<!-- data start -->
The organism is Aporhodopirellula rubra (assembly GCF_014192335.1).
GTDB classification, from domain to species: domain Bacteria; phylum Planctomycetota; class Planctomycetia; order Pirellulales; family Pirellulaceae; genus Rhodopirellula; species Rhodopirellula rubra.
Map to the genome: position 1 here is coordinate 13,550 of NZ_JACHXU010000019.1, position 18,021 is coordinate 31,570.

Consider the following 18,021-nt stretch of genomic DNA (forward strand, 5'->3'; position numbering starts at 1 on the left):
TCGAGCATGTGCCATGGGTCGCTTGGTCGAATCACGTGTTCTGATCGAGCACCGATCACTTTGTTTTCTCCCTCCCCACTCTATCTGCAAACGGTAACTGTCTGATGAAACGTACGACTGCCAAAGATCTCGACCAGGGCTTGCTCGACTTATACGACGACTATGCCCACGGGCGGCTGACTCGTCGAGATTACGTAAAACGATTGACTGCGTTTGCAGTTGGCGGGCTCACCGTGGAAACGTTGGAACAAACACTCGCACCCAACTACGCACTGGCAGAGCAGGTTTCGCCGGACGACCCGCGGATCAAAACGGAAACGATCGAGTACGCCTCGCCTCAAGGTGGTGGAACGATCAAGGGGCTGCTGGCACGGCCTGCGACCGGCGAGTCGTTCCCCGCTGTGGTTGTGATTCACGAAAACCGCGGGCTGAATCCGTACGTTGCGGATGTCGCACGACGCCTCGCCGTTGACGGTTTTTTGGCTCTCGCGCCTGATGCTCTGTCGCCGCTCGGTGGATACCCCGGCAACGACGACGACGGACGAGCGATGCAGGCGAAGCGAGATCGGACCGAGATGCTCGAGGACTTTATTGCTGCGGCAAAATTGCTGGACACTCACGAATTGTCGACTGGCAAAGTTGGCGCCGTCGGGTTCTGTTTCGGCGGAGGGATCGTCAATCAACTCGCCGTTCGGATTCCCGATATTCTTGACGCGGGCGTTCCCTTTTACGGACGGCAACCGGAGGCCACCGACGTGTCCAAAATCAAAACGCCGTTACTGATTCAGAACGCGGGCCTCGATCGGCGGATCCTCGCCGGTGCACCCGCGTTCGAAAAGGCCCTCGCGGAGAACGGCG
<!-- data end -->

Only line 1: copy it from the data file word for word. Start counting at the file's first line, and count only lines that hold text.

The organism is Aporhodopirellula rubra (assembly GCF_014192335.1).